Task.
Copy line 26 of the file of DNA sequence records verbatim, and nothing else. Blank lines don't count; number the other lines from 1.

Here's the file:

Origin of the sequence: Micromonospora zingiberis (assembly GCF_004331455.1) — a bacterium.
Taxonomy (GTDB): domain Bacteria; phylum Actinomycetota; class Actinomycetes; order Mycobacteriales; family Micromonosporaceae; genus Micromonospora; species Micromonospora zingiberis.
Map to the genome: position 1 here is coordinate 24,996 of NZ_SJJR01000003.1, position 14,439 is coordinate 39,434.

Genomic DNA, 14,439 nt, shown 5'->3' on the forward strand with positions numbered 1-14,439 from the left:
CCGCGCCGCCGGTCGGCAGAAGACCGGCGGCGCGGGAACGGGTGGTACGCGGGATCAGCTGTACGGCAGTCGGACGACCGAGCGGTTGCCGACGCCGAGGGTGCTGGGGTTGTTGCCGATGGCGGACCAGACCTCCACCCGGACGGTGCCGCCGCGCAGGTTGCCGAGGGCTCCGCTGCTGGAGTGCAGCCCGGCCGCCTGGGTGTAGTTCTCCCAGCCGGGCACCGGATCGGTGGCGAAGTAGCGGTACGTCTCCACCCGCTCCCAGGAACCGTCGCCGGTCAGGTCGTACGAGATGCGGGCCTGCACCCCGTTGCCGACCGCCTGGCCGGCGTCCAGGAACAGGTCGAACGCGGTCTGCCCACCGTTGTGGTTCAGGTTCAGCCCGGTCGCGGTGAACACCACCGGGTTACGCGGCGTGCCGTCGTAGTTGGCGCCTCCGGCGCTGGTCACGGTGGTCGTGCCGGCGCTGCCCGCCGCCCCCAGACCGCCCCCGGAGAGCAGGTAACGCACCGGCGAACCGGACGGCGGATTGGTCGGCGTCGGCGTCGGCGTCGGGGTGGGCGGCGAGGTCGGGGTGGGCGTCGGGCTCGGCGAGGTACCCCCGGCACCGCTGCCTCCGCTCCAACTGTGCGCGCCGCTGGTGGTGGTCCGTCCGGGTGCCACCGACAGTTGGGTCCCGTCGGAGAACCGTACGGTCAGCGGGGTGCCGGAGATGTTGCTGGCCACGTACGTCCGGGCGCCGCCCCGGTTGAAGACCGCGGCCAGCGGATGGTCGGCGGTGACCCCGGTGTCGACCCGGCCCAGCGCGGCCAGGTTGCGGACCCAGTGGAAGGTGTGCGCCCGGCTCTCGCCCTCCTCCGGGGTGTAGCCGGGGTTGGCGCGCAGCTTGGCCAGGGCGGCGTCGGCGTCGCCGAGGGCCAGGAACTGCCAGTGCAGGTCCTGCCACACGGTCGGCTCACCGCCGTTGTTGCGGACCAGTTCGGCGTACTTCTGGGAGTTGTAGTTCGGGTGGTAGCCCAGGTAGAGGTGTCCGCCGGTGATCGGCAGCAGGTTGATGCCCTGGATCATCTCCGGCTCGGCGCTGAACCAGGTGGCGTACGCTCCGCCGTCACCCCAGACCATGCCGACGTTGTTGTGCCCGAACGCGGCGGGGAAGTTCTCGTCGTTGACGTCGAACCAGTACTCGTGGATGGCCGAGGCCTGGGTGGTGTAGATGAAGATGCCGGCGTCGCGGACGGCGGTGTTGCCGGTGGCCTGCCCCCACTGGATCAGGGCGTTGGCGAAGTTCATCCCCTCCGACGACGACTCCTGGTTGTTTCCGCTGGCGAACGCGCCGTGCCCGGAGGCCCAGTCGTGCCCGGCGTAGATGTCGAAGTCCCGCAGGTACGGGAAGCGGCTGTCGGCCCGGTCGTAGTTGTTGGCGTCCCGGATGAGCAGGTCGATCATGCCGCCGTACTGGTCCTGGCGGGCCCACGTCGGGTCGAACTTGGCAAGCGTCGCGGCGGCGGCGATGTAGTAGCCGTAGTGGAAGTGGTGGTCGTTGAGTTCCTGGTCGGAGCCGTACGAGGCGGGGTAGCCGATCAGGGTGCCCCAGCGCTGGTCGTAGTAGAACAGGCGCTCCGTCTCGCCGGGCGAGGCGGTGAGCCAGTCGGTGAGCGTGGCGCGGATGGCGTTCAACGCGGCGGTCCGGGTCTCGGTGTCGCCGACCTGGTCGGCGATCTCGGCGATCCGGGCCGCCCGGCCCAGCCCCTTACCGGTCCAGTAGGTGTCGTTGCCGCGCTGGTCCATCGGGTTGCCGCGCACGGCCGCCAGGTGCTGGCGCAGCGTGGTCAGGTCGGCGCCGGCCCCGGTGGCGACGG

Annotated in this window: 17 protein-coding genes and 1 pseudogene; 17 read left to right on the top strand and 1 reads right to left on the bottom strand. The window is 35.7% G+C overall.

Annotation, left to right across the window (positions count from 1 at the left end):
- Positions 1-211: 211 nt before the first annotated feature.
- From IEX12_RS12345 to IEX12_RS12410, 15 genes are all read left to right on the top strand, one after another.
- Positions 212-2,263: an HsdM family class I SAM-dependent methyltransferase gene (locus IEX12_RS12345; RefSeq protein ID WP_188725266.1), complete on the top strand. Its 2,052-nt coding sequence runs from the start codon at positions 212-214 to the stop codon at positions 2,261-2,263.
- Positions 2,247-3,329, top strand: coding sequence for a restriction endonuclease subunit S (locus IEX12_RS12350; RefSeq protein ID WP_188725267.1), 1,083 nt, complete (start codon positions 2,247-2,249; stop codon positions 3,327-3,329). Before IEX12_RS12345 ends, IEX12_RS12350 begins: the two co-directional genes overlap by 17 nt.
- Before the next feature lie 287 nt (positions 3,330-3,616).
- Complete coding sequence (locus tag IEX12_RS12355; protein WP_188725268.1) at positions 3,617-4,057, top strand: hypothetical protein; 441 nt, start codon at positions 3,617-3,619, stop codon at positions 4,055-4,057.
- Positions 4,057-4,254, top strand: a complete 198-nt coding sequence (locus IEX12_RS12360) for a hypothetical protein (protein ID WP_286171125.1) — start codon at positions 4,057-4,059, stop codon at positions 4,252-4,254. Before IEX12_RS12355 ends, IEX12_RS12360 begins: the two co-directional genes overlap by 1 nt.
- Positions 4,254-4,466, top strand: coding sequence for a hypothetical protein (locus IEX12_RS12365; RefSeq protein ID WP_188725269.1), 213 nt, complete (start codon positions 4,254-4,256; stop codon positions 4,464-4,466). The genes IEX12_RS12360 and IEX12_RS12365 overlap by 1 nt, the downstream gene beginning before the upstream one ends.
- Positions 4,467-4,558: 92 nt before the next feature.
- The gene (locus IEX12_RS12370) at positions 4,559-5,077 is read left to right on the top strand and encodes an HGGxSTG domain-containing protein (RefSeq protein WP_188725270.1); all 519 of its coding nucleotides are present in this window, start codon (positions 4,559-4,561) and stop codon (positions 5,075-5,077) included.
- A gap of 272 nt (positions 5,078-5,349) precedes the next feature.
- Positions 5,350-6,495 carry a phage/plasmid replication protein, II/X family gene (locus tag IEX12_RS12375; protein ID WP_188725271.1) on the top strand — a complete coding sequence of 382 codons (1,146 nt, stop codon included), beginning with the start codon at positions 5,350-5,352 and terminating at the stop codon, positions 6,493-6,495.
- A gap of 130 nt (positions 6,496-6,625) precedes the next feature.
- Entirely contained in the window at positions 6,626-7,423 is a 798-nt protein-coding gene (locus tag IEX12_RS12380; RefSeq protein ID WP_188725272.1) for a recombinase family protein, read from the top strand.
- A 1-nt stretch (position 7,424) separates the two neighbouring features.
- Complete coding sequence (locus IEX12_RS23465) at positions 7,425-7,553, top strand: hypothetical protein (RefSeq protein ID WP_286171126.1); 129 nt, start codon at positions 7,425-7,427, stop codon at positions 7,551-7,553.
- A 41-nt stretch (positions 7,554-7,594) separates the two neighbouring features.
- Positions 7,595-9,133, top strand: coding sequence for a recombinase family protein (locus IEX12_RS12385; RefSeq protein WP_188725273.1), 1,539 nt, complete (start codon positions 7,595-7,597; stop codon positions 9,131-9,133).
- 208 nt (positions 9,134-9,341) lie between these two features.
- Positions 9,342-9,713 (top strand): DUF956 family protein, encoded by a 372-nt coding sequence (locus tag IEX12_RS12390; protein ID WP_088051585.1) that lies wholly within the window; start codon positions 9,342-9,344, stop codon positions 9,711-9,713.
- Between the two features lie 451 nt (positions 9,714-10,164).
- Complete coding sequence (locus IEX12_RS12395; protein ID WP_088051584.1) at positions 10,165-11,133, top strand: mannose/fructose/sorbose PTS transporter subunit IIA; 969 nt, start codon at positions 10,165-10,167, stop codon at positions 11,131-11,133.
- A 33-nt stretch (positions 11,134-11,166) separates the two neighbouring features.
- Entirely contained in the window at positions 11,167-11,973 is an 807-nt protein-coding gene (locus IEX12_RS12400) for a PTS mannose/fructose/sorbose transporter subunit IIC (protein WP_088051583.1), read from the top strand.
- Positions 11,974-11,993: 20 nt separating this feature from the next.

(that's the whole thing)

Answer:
- 208 nt (positions 9,134-9,341) lie between these two features.